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Patent Trolls Are Harming Innovation. Congress Can Help

 |  March 29, 2024

By: Roslyn Layton (ProMarket)

America’s vital system of patent protections, a crucial catalyst for economic vitality, is currently facing significant challenges. Patents incentivize individuals and companies to innovate by granting them exclusive rights over their inventions for a limited time. However, this system is being exploited by patent litigants who target innovative firms utilizing proprietary technologies as inputs, forcing them into settlement payments and disrupting research, development, and product sales until the legal matters are resolved.

These litigants, often referred to as “patent trolls,” collaborate with hedge-funded patent assertion entities (PAEs) or non-practicing entities that do not engage in innovation or manufacturing but instead amass patents to create portfolios for aggressive legal action. Employing data mining techniques, they identify patents deployed by third-party suppliers within complex supply chains, ultimately suing the final manufacturers for infringement. Leveraging Section 337 investigations at the United States International Trade Commission (ITC), they pressure targeted firms into hefty settlement payments. While the ITC was established in 1916 to combat counterfeit imports, it was never intended to handle patent litigation, despite the reality of today’s global supply chains.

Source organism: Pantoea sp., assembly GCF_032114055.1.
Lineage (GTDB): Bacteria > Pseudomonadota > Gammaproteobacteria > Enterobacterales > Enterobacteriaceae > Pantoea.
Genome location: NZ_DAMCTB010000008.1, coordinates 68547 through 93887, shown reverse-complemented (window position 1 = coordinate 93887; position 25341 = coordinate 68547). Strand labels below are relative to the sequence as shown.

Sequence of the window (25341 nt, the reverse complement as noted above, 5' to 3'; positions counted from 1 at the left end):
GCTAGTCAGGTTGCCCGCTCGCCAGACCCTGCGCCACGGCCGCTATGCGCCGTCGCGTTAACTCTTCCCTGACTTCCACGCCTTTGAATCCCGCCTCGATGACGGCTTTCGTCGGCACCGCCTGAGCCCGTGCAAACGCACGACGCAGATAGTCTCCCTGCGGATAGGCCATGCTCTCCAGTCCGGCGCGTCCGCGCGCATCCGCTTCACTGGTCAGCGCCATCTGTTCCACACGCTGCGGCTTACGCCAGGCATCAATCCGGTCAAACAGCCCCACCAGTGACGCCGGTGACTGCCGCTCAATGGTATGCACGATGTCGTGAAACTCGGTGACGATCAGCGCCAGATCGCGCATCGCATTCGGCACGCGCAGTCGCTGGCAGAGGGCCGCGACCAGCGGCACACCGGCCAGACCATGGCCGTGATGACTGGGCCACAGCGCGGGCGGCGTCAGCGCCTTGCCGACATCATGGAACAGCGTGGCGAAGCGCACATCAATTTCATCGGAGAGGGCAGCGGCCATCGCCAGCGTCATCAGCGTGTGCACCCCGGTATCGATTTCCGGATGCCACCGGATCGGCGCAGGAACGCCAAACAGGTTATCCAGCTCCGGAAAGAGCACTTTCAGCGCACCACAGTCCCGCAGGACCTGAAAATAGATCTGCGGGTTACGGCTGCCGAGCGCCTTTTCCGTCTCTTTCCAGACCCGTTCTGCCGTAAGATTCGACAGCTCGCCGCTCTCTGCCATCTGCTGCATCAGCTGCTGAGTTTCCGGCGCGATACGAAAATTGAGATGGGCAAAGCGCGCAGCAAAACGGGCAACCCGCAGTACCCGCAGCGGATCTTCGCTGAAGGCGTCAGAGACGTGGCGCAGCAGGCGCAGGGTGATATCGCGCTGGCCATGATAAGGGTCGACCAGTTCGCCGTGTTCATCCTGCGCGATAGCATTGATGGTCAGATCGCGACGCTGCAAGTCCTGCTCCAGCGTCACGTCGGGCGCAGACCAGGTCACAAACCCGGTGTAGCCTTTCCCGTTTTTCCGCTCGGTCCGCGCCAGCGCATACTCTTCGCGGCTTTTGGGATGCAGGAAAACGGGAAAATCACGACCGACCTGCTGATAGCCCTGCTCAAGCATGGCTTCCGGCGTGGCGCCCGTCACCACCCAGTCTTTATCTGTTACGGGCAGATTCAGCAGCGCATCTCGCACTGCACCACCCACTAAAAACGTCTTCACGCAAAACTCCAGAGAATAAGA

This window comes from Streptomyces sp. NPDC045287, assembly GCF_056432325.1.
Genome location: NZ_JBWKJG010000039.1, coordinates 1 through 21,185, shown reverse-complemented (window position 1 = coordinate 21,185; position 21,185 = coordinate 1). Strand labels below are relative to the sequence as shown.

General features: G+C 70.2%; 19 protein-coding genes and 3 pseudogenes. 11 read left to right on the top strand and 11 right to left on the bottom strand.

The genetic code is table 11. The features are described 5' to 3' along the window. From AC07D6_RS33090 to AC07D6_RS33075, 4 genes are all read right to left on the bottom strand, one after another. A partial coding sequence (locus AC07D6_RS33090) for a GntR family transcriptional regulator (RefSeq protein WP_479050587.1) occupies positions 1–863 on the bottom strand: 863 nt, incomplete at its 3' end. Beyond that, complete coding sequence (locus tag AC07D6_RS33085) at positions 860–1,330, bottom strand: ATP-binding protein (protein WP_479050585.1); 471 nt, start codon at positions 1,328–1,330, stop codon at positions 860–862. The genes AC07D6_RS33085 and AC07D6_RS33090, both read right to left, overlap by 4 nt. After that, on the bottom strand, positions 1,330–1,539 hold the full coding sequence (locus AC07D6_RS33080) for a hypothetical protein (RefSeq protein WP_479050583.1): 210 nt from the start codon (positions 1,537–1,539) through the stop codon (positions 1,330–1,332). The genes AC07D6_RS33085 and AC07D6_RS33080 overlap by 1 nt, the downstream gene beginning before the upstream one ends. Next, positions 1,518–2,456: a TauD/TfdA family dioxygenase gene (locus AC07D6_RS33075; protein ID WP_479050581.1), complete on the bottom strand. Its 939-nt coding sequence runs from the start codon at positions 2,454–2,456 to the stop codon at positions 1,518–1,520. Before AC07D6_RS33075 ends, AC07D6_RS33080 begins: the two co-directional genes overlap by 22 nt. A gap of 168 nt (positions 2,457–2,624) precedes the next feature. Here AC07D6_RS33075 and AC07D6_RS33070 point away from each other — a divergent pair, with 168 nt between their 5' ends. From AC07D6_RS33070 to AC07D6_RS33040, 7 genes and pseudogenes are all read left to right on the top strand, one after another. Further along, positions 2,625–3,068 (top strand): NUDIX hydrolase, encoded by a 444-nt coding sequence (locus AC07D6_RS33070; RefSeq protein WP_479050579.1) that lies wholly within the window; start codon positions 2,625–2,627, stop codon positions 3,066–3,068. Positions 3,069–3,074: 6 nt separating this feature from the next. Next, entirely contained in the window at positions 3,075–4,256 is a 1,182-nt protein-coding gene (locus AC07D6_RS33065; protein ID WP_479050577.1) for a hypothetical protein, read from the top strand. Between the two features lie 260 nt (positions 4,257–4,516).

The direct costs of litigation initiated by non-practicing entities (NPEs) were estimated to amount to $29 billion annually in out-of-pocket expenses for defendant firms in 2012, with overall costs depleting approximately $60 billion in firm value each year. Since then, the number and proportion of NPE lawsuits have surged, with cases now totaling 400 per year, quadrupling over the past decade. NPEs accounted for 63% of all patent litigation cases in 2022.

These considerable costs are shouldered by American inventors and innovative companies, constraining their capacity to invest in research, expand their workforce, and establish new facilities. American consumers are adversely affected by reduced availability of innovative products and inflated prices.

Thankfully, the bipartisan “Advancing America’s Interest Act” (AAIA), reintroduced and updated in the 118th Congress, aims to curb patent abuse by modernizing the ITC and restoring its original mission. The proposed legislation includes provisions mandating that litigated patents are utilized in actual U.S. products (rather than being solely part of a patent portfolio) and implements public interest standards to safeguard health, welfare, and competitive conditions.